The book is derived from a series of weblog entries on For the book, the original website entries have been rewritten, merged, and updated. The author has gone beyond the entries to provide deeper and wider financial and historical background, adding some 22,000 words of new material. The result now reads as an independent, coherent study of the digital transition. A final section of references provides weblinks to important documents, sites, and commentary.

David Bordwell also wrote about the process of creating this digital book: “Pandora’s digital book” (May 17, 2012). As I said, a lighter version can still be accessed online. Here are links to all the eight original blog posts in chronological order of publication:

  1. “Pandora’s digital box: In the multiplex”, December 1, 2011;

  2. “Pandora’s digital box: The last 35 picture show” December 15, 2011;

  3. “Pandora’s digital box: At the festival”, January 5, 2012;

  4. “Pandora’s digital box: From the periphery to the center, or the one of many centers”, January 11, 2012;

  5. “Pandora’s digital box: Art house, smart house”, January 30, 2012;

  6. “Pandora’s digital box: Pix and pixels”, February 13, 2012;

  7. “Pandora’s digital box: Notes on NOCs”, February 16, 2012;

  8. “Pandora’s digital box: From films to files”, February 28, 2012.

  9. [UPDATE–May 19, 2013] David Bordwell has written a follow-up to his Pandora series: “Pandora’s digital box: End times” May 12, 2013.

    Today, a year after Pandora’s publication, everybody knows that 35mm exhibition of recent releases is almost completely finished. But let’s explore things in a little more detail, including poking at some nuts and bolts. As we go, I’ll link to the original blog entries.

Additionally, one can explore the following resources. I’ll try to update this list with further relevant material as I find it. Newer links are on top.

  • The Atlantic: “With 35mm Film Dead, Will Classic Movies Ever Look the Same Again?” by Daniel Eagon, November 22, 2012.

    In June, director Martin Scorsese tried to show his 1993 film The Age of Innocence at the Museum of the Moving Image in Queens. Thelma Schoonmaker, Scorsese’s editor for the past 40 years and a three-time Oscar winner, called Grover Crisp, the senior VP of asset management at Sony, for a 35mm print. But Sony not only didn’t have a print, it couldn’t even make one. “He told me that they can’t print it anymore because Technicolor in Los Angeles no longer prints film,” Schoonmaker recalled. “Which means a film we made 20 years ago can no longer be printed, unless we move it to another lab—one of the few labs still making prints.”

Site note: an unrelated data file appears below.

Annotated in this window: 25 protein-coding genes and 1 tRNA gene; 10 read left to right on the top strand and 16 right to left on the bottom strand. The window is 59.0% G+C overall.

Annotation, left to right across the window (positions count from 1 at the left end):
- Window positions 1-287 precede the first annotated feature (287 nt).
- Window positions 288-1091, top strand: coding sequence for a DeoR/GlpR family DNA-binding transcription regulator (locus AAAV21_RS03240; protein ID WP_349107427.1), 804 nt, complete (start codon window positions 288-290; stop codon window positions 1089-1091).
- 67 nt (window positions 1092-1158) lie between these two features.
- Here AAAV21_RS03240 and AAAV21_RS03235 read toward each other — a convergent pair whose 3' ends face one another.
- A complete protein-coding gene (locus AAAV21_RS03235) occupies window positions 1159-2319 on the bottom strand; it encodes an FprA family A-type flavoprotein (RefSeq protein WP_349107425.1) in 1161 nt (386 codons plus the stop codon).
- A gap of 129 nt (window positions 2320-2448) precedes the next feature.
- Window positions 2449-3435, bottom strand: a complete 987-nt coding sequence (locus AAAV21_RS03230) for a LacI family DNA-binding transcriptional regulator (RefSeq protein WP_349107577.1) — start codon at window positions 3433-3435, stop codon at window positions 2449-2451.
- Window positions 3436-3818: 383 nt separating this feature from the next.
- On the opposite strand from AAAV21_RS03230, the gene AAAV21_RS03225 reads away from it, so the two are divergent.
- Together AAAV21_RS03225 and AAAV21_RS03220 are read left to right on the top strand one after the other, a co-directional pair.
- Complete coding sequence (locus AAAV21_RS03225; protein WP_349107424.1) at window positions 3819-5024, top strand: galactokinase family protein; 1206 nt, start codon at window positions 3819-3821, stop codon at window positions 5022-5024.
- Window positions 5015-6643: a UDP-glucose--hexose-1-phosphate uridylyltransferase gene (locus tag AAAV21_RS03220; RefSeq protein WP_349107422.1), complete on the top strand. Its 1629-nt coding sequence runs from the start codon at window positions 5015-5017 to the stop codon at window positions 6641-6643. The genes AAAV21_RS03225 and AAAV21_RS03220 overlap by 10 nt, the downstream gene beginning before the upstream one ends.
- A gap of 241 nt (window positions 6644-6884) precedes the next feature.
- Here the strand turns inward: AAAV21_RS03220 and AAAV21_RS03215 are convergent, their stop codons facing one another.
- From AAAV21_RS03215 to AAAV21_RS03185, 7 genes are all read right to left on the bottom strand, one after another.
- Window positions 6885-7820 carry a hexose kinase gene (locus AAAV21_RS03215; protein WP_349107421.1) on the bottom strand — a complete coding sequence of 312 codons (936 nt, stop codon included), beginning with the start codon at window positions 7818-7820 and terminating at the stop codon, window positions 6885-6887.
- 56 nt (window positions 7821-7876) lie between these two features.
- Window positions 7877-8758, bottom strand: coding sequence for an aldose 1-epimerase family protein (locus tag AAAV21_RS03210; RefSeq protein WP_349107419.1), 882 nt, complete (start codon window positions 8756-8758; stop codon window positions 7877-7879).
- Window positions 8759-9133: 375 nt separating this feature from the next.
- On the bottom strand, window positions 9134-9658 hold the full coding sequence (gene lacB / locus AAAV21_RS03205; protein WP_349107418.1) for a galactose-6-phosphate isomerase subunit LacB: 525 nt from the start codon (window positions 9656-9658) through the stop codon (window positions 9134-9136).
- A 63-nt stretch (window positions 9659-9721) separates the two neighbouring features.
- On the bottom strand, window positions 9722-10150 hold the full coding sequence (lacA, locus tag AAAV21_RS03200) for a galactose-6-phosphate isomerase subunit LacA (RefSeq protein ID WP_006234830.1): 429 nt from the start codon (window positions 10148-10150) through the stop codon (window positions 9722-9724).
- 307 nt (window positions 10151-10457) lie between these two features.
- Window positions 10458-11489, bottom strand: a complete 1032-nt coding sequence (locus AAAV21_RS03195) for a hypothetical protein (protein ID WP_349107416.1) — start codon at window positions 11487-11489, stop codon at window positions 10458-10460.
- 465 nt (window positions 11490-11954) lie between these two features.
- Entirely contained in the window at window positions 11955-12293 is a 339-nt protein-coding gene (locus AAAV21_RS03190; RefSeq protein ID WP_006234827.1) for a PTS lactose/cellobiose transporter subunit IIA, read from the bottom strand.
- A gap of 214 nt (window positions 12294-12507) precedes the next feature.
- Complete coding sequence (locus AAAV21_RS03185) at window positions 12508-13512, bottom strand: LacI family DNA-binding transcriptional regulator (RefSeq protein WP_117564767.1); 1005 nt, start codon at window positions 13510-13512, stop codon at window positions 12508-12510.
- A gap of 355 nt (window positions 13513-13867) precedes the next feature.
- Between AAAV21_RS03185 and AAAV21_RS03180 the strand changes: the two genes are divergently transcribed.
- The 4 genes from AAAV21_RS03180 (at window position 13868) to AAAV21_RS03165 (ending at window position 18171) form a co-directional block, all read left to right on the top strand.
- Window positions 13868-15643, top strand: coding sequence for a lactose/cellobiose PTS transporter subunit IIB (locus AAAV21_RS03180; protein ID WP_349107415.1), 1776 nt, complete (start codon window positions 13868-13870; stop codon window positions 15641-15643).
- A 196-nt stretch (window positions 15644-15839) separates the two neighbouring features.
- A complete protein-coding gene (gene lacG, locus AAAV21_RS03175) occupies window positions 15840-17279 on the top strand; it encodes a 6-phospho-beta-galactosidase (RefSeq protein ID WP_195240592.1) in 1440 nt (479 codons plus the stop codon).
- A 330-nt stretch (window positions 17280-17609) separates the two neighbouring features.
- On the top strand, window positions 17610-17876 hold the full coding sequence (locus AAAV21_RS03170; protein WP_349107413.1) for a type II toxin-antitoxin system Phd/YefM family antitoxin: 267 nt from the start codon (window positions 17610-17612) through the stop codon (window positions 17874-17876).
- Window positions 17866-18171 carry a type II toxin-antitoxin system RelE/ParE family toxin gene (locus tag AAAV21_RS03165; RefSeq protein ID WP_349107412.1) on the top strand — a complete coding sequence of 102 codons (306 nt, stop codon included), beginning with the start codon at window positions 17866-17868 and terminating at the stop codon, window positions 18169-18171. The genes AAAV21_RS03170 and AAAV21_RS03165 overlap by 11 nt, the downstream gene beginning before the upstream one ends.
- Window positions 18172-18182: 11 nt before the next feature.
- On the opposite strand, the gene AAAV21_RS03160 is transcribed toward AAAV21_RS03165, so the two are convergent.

• NPR – The Picture Show: “The Waning Art Of The Projectionist” by Claire O’Neill, November 10, 2012. About a photo series by Joseph O. Holmes documenting the disappearing craft of the projectionist.

    This is one of many stories about machines replacing humans, as Holmes explains: “I’m working against the clock with the whole series because a lot of these theaters are converting to digital projection — which does away with a lot of the interesting stuff in a projection room.”

    “The Avon Theater” by Joseph O. Holmes, from his Booth series, 2012
  • One can to watch a newly released documentary on the issue at hand here: “Side By Side” by Christopher Kenneally, 2012 (IMDb, Wikipedia, Rotten Tomatoes). A. O. Scott wrote a review of the film for The New York Times: “Finding Drama in Newfangled Filmmaking” (August 30, 2012). One can also read Part 1 of an excellent accompanying piece written by John Bailey (ASC) over at The American Society of Cinematographer website: “SIDE BY SIDE: Part One—A Point of View” (Sept. 24, 2012) and “SIDE BY SIDE: Part Two — Filmmaker Comments” (Oct. 8, 2012). John Bailey offers a very well informed analysis of the arguments at hand as well as an interview with director Chris Kenneally. Here’s an excerpt from his comment:

    Late in the film there is a montage of news stories announcing that Panavision and Arriflex will discontinue making film cameras. So, the film bookends the perception by general viewers that film is already on life support. How would the non-filmmaker viewer know that there are movie cameras over 100 years old that can shoot film that was manufactured only last week, or that 70mm. film is still alive with Paul Thomas Anderson’s meditative The Master. There are “equal time” efforts given to film in Side By Side, especially in the comments of veteran cinematographers and editors who point out what is being lost in the rush to what A.O. Scott calls “digital utopianism.”